Traditional genetic engineering involves sticking a foreign gene into bacteria and using the bacteria as tiny factories to make the protein encoded by that gene. This approach wouldn’t work for all silica-forming proteins found in marine sponges. The minerals produced by these proteins, which the researchers want to study, can kill the cells.
So Daniel Morse, of the University of California, Santa Barbara, and his colleagues looked to another protein making strategy: synthetic cells with a tiny plastic bead nucleus surrounded by a bubble of oil that acts as a cell membrane.
The scientists attached a piece of DNA to each of the beads, encoding a unique silica-forming protein, or silicatein. This DNA is a random combination of genes from two related silicateins, interspersed with random mutations.
Then the scientists soaked the beads in watery mixture of the bacterial proteins necessary to turn the DNA into silicateins and covered each bead with a thin layer of oil, trapping water and the enzymes inside. With the artificial cell complete, the interior enzymes made the silicateins, which stuck to antibodies covering the bead’s surface.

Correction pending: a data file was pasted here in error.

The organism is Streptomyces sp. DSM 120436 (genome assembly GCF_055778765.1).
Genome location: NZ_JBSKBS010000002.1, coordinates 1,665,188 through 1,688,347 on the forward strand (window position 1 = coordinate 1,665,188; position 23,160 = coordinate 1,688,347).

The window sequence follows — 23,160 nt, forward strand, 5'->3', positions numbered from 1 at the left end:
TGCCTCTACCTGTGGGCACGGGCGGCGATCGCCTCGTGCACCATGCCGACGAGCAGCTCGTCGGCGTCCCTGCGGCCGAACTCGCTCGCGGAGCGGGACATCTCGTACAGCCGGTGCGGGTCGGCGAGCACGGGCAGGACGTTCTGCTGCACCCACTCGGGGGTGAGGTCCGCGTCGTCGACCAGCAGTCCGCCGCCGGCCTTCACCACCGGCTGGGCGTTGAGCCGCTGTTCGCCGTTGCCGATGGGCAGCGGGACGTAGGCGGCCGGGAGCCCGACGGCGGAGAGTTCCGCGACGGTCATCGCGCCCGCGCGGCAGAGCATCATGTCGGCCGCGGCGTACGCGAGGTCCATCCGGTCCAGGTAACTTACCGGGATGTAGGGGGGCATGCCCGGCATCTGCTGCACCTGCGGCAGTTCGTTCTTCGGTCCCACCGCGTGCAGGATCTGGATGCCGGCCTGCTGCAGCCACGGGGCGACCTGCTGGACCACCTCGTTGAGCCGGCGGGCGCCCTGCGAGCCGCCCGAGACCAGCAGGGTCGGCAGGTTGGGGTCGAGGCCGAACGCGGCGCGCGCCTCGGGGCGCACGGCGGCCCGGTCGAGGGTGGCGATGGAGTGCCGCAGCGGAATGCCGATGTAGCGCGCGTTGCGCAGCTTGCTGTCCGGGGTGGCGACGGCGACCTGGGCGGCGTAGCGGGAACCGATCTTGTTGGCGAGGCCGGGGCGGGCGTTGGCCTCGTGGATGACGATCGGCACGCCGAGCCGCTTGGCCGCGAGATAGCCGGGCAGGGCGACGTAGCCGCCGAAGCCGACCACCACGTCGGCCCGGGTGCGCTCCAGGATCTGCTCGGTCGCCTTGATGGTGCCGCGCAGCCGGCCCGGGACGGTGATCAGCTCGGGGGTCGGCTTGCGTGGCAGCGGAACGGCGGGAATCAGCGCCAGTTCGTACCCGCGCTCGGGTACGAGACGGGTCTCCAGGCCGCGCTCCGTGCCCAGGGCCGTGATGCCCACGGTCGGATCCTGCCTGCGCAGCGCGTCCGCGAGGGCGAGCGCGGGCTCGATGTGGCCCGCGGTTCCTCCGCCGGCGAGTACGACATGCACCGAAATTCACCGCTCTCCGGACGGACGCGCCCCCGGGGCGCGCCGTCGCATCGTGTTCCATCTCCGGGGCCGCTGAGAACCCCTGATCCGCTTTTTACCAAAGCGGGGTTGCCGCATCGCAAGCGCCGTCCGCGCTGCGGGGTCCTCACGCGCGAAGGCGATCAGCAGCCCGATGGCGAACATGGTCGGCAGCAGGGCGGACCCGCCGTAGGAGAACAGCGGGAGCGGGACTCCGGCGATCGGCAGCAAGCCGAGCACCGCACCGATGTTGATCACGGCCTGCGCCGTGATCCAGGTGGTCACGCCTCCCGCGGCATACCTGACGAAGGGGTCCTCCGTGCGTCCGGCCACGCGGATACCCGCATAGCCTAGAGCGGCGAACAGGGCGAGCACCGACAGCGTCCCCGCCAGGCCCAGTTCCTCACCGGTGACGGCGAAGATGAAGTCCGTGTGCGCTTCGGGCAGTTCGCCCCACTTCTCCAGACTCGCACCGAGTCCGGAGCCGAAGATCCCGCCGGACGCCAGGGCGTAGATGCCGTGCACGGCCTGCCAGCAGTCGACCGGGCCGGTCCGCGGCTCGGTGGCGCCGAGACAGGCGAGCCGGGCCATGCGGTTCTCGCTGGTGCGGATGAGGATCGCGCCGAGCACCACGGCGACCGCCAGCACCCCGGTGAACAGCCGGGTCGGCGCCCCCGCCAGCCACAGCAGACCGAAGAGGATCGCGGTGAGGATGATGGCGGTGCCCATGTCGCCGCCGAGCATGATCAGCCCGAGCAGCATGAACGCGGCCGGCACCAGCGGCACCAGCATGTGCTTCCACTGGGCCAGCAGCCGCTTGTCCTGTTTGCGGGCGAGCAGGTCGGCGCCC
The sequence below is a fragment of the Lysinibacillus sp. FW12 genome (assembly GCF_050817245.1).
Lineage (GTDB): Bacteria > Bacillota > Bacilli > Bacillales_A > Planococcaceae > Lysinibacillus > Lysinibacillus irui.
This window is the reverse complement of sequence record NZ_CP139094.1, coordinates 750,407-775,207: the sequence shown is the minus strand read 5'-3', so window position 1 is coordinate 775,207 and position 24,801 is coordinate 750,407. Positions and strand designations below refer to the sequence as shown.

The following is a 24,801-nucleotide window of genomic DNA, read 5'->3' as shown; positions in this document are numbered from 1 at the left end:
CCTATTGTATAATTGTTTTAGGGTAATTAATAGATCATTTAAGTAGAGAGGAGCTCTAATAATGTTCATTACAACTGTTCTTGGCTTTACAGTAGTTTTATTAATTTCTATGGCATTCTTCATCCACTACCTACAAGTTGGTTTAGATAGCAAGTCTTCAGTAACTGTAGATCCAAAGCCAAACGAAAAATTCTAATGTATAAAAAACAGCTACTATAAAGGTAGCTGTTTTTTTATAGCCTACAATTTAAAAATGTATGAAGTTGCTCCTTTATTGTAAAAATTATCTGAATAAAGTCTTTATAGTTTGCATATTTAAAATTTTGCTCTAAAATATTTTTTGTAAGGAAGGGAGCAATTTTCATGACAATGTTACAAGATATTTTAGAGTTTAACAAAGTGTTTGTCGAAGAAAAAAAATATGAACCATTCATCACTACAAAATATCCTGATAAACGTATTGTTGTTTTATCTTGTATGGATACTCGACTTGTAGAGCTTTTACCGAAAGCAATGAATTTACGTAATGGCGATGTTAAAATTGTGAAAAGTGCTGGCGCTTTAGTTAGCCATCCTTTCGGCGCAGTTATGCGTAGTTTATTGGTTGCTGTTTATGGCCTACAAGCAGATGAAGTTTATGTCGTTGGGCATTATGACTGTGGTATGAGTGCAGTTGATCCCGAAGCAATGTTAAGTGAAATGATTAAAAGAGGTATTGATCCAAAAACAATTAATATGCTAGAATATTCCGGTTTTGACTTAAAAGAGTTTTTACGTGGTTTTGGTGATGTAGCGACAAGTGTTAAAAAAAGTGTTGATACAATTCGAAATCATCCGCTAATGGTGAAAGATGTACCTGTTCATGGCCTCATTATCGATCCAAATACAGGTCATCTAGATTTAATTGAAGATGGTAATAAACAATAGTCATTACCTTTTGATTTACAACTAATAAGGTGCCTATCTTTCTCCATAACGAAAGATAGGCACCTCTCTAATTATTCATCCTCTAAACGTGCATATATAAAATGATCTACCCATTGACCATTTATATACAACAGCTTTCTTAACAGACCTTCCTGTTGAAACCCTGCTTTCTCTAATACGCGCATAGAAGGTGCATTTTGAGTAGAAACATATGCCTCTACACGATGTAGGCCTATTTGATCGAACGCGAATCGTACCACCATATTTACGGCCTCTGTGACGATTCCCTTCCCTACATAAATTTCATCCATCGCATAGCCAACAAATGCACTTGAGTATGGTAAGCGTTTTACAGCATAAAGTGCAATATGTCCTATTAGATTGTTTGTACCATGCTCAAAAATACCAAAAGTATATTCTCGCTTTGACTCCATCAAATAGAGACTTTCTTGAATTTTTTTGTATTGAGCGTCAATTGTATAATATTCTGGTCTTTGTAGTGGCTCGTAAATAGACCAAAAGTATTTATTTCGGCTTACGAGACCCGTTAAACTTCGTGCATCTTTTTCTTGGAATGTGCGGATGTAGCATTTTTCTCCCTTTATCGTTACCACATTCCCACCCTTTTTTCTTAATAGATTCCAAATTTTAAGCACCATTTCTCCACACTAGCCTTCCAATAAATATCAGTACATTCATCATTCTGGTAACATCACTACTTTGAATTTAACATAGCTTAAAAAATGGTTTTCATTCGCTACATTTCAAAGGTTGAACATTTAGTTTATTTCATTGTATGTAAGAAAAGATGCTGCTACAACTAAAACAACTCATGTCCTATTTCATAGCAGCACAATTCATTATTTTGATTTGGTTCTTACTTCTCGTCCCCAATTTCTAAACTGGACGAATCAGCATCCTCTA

Next the scientists triggered a mineral-forming reaction. They broke open the “cells,” soaked them in a solution containing the silicon or titanium molecule used by these proteins, and captured them with a new oil layer.
The silicatein proteins gathered either silicon dioxide or titanium dioxide inside the oil bubble, depending on which mineral precursor they were fed. Then the cells were subjected to two “selection pressures” to weed out non-functional genes and identified those that coded for proteins which made extra strong minerals.
The scientists sorted the beads by size, collecting the largest beads with the thickest mineral layers. Then they shook the beads to break up the mineral coating. Beads that survived this process contained genes for proteins that made minerals of intermediate strength.